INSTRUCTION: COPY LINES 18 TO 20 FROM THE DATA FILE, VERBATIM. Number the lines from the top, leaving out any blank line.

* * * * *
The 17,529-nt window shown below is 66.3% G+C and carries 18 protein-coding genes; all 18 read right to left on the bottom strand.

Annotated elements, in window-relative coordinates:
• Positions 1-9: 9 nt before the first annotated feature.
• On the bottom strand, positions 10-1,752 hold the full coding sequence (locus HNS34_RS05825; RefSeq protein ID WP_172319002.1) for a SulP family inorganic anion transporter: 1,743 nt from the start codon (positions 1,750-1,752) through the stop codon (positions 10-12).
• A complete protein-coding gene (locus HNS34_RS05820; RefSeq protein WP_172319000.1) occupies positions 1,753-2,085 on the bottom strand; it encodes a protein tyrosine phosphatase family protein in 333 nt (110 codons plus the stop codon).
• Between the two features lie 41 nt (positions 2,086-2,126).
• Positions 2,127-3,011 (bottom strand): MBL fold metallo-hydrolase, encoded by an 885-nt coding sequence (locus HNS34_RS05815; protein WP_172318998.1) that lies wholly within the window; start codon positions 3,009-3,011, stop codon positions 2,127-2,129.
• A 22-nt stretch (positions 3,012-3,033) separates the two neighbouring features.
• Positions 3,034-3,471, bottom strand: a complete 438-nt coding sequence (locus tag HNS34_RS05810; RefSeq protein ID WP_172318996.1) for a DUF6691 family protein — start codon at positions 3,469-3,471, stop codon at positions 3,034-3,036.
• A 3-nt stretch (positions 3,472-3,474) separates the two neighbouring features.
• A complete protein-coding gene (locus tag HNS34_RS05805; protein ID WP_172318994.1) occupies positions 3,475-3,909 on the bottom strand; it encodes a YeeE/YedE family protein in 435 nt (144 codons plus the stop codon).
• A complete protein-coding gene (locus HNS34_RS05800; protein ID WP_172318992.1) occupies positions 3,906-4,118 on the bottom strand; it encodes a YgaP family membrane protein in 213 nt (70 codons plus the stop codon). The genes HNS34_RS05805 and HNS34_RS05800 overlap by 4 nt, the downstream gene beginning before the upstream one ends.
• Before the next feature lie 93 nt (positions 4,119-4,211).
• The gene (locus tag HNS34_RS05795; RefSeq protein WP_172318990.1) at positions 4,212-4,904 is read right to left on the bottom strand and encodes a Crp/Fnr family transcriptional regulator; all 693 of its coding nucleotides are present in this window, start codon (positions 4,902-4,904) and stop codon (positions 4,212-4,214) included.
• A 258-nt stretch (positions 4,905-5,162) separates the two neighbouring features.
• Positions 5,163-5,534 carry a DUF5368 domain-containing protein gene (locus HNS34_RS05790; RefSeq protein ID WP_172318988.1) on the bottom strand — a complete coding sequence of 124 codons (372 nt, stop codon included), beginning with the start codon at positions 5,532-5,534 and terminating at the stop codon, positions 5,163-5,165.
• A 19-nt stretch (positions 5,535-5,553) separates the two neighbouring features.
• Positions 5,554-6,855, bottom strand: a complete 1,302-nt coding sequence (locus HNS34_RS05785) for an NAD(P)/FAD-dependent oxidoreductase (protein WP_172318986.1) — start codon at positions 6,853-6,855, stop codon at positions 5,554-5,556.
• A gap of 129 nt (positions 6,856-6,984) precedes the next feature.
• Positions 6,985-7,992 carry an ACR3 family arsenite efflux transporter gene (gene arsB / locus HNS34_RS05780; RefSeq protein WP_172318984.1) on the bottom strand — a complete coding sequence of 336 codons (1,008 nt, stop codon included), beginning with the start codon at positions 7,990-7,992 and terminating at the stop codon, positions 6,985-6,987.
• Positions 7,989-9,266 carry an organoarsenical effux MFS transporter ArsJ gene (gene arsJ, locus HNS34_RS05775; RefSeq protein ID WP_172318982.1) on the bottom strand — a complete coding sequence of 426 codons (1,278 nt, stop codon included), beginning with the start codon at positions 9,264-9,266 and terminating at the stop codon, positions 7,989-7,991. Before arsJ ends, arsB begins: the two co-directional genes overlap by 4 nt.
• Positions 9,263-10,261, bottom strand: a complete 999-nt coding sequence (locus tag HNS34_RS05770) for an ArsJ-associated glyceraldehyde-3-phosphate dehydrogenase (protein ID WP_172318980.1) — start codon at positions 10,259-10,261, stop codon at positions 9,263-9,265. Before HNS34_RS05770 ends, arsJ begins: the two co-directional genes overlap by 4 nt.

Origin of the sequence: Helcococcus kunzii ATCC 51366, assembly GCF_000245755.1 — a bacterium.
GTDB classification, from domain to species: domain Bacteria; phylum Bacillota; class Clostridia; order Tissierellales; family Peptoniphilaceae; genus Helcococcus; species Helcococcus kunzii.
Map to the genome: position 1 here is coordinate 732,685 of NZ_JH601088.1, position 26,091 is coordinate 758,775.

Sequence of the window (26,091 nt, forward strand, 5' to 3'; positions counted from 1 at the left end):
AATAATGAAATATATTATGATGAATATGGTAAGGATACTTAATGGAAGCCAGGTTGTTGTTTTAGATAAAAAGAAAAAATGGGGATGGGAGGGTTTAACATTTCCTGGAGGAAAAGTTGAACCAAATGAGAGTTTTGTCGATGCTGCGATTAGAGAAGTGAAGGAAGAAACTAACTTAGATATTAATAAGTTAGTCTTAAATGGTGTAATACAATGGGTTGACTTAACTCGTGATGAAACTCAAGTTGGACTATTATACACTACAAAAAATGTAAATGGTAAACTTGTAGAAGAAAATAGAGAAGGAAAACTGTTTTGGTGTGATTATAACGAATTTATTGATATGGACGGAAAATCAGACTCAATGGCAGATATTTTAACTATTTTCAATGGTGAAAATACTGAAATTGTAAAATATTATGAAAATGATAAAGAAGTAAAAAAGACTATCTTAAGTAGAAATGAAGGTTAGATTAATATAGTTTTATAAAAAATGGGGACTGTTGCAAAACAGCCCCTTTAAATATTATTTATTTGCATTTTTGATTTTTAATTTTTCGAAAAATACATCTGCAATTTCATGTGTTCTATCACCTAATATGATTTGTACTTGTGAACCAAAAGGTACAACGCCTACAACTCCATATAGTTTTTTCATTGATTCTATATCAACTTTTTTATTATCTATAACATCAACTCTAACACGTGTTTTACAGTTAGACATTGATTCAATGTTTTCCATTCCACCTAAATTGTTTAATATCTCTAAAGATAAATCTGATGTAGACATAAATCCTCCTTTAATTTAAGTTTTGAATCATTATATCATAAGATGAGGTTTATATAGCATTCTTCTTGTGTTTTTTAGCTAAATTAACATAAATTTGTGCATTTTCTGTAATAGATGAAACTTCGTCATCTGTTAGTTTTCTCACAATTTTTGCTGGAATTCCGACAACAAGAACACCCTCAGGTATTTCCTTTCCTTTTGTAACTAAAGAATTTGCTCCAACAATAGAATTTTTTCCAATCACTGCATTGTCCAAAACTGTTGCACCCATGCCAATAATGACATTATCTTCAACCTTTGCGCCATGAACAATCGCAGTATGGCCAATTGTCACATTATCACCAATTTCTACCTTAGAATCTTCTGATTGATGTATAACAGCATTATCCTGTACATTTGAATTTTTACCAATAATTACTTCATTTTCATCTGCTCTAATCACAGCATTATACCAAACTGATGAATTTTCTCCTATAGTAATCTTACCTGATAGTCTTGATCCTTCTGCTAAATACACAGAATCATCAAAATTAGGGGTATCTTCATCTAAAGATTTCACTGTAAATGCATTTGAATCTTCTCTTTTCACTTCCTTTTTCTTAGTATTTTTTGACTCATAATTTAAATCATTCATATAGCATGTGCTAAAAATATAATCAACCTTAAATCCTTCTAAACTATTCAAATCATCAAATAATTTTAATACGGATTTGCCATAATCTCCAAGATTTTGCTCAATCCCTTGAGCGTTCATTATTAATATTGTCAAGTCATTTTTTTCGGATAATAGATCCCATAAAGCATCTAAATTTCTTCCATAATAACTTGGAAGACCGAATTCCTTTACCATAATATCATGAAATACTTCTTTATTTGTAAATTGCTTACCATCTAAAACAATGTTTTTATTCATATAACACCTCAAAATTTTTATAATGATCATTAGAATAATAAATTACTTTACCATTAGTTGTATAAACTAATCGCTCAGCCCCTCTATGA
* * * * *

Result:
• Positions 5,554-6,855, bottom strand: a complete 1,302-nt coding sequence (locus HNS34_RS05785) for an NAD(P)/FAD-dependent oxidoreductase (protein WP_172318986.1) — start codon at positions 6,853-6,855, stop codon at positions 5,554-5,556.
• A gap of 129 nt (positions 6,856-6,984) precedes the next feature.
• Positions 6,985-7,992 carry an ACR3 family arsenite efflux transporter gene (gene arsB / locus HNS34_RS05780; RefSeq protein WP_172318984.1) on the bottom strand — a complete coding sequence of 336 codons (1,008 nt, stop codon included), beginning with the start codon at positions 7,990-7,992 and terminating at the stop codon, positions 6,985-6,987.